Ashamedly, it felt like that at times. But more on that later.
Being not only a passionate photographer, but a passionate photographer of severe weather, I was torn in two about taking photos of this event. I was very keen, but the last thing I wanted was to be a hindrance to those working so hard to help those in need.
Actually, while we're on it, let's get this out of the way now. There are many who have lost so much. My heart genuinely goes out them. Any issues I might have, pale into laughable insignificance in comparison. (Remembering that from time to time helps me to readjust my focus and my perspective.) I hate that that's how it is, but that's how it is. I can only describe my own experience and the following falls within that context. Thank you, moving on.
Well, yesterday morning I'm afraid my curiosity got the better of me. But I still intended to be mindful of others.
My first task to that end was to rise early. After just 2.5hrs sleep, rising early didn't seem like such a hot idea. One self-inflicted kick up the hole later, and I was on my way, arriving at Kangaroo Pt around 6am. A crowd was already gathering, adding to the usual stream of joggers and poodles.
A regular crowd shuffled from viewing location to viewing location, like we were on a bus tour. I kept running into the same people, whose ideas I clearly shared of starting at point A, hugging the waterline, and seeing how far I could go. At times, I felt like a sick tourist, almost treating the flood as a caged animal to ooh and ahh over (if only we could cage it). Shockingly, I found myself wandering down a street... nup, no water down that one... next one. It had become a show. A curiosity. Without the constant feed of images and stories of heartbreak, or the warnings of worse to come, or the dreaded announcements by our country's leaders, it was just me and the flood. With no immediate threat, there was no danger. Just a once-in-a-thirty-seven-year freak show of nature to watch, and to marvel at, and to contemplate.
Then I'd be yanked back to reality by a worried looking man on a mobile phone, asking me respectfully if I could please take my photo of his sandbagged building from a little further away. I snuck off ashamed and photoless.
After a constant feed of drama and catastrophe on TV and radio for the last three days, walking the actual streets was another world. Because of the power cuts and business closures, the city centre was eerily quiet. Narry a sound was heard besides the respectfully subdued whispers, the occasional generator and the TV choppers, which were so continuous as to almost cancel themselves out. Kind of like when you fly. And when you're close enough, the perpetual rushing of water from a raging river that has come to reclaim some of her land.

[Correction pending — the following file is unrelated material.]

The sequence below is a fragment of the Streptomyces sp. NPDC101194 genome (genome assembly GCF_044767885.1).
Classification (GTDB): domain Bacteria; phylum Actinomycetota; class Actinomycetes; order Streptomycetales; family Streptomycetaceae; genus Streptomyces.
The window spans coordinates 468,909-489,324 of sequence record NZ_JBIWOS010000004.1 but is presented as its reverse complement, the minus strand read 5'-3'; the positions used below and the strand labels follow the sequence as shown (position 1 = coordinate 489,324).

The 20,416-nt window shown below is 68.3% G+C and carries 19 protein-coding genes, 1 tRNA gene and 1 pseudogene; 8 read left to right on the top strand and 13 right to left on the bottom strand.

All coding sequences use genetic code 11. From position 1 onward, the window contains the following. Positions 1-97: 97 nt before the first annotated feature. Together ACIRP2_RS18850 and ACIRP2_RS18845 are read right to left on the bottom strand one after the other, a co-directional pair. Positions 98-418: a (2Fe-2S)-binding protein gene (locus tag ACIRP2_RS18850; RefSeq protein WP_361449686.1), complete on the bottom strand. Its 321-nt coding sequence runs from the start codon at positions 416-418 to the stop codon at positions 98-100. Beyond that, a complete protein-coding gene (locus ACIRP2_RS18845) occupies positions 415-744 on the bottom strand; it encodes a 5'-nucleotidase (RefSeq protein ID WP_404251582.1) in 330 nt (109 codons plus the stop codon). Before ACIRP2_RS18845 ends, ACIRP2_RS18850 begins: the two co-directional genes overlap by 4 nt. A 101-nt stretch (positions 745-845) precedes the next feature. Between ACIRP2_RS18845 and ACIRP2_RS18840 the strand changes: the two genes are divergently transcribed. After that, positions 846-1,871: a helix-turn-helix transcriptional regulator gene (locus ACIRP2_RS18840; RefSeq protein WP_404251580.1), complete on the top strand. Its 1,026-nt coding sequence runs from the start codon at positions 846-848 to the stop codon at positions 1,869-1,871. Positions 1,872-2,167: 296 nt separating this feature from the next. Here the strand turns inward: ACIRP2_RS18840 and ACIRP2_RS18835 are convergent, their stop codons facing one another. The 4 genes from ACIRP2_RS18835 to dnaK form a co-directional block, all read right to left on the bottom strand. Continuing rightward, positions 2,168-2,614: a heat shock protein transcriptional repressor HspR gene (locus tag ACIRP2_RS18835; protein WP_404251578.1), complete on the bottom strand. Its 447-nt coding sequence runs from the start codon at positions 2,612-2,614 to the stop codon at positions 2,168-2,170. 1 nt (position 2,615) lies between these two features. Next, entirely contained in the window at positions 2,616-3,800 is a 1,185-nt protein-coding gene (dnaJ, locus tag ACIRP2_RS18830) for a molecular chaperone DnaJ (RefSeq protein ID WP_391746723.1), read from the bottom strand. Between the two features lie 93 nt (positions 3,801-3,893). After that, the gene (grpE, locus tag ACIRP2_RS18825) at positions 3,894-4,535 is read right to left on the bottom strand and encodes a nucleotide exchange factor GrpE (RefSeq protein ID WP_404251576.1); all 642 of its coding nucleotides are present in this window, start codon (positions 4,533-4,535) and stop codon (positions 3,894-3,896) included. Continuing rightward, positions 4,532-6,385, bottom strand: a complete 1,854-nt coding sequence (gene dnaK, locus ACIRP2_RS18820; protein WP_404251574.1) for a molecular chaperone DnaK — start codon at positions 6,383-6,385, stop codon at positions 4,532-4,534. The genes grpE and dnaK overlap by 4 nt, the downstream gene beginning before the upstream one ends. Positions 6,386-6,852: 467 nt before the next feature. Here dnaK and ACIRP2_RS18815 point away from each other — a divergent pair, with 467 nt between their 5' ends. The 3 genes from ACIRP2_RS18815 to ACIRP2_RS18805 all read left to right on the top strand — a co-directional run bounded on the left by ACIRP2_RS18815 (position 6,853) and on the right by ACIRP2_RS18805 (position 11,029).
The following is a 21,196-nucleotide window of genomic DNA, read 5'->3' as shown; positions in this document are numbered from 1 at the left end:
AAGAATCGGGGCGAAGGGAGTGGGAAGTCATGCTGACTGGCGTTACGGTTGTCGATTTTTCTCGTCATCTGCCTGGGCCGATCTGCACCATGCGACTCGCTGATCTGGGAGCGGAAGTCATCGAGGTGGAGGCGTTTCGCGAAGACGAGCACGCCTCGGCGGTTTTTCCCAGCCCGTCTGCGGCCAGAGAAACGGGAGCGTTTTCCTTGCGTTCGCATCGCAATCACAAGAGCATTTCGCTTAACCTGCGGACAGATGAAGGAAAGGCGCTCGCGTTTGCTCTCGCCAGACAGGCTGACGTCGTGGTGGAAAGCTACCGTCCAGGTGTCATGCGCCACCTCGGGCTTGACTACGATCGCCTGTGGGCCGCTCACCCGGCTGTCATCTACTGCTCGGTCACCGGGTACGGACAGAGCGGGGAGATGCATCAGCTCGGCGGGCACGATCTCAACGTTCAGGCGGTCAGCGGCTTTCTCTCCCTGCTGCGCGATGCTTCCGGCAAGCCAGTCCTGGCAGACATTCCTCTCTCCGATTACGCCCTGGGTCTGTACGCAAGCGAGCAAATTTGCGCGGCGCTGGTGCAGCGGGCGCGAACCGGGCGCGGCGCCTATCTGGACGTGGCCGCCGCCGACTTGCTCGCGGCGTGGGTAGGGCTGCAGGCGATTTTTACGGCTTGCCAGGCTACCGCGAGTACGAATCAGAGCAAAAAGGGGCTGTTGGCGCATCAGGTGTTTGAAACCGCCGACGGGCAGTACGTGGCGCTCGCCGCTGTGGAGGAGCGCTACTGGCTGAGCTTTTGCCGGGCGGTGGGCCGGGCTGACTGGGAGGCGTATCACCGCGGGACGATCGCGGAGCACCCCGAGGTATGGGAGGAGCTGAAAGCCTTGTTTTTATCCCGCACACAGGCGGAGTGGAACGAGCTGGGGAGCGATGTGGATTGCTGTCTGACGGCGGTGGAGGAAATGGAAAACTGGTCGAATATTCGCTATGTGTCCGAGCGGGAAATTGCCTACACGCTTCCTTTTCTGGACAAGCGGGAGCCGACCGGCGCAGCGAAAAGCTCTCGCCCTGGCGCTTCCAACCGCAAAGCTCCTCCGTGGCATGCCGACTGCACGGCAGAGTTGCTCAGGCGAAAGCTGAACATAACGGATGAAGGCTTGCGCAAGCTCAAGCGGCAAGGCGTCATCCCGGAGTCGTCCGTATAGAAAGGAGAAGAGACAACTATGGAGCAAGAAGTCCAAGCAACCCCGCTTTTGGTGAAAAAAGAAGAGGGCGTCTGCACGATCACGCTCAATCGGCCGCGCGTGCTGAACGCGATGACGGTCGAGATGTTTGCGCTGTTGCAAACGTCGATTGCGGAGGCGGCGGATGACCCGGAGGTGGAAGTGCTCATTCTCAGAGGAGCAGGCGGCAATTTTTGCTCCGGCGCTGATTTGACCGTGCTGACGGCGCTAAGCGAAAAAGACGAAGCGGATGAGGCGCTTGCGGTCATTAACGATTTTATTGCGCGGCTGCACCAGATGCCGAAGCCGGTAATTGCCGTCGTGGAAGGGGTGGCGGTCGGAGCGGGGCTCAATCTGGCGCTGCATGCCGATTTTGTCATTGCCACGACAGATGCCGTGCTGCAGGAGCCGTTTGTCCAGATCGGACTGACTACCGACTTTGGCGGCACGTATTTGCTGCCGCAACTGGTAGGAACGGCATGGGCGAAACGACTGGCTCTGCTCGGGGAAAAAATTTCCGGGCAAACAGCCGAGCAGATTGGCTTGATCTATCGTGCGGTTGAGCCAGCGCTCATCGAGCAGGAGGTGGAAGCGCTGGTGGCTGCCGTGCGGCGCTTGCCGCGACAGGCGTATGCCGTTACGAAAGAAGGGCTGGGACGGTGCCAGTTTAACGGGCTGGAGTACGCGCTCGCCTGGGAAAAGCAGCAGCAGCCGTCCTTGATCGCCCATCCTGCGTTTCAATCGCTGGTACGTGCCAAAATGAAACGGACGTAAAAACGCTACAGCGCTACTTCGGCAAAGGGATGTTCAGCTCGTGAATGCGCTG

Besides the obvious inundation, the speed of the river is difficult to communicate, even on TV. I'd been watching it from the comfort of my lounge-room for days but was still surprised when I saw it with my own eyes. I then appreciated that the news commentators have the almost impossible task of communicating the unpredictable nature of the river's fury. Who'd have thought that out-of-control boats would be floating downstream, or that a restaurant would be ripped from the bank smashing into bridges on its way out, or a 300 tonne section of walkway, which was heavy enough to prompt authorities to close the Gateway Bridge, concerned for its structural integrity in the event of a collision? I walked quite a distance today, if I do say so myself, but even after hearing of powercuts in the CBD, and of fine sunny weather expected, I took one bottle of water with me, not realising until later that I would not be able to buy food and drink in the city. A pathetically tiny example, but an example all the same.
Once something is occurring, it's usually possible to mentally put a handle on it. What I hadn't considered was the seemingly limitless scope of what might happen, and consequently, why it's important to not get too close. Did anyone consider for a second that a simple rise in water level might snap an entire restaurant from its moorings and send it hurtling towards who-knows-what?
If I learned anything it's that while there may be a number of elements we can predict from this unfolding disaster, there are many that we cannot. You don't know what you don't know.
Finally, while spectating may not be helpful, curiosity is not only a perfectly normal human reaction to such a rare and bizarre occurrence, but a thoroughly expected one. No-one likes a rubber-necker, because no-one is willing to admit they are one. Today's onlookers covered a very wide demographic, hopefully illustrating that humans never lose their curiosity. As was observed on more than one occasion, "you don't see this every day," and one can hardly be blamed for wanting to witness it in person. These photos will one day be shown to thousands of grandkids. I wasn't going to broach this again, but of course, I am afforded the luxury of this contemplation because I have a warm bed to sleep in. Many do not.
These images represent just some of the area around the CBD and Kangaroo Pt. This scenario is repeated in so many suburbs, and in many cases so much worse, and so much more personal. According to the Courier Mail web site, nearly 26,000 homes and business have flooded with another 3,000 in Ipswich. Not to mention all the Queensland towns that have been not only affected, but completely destroyed. Flooding is now also occurring in New South Wales, Victoria and Tasmania. While the water level in Brisbane may not have reached the 1974 height, the national scale of this disaster is unprecedented.
All photos and video taken between 6am and 1:30pm on Thu 13 Jan 2011.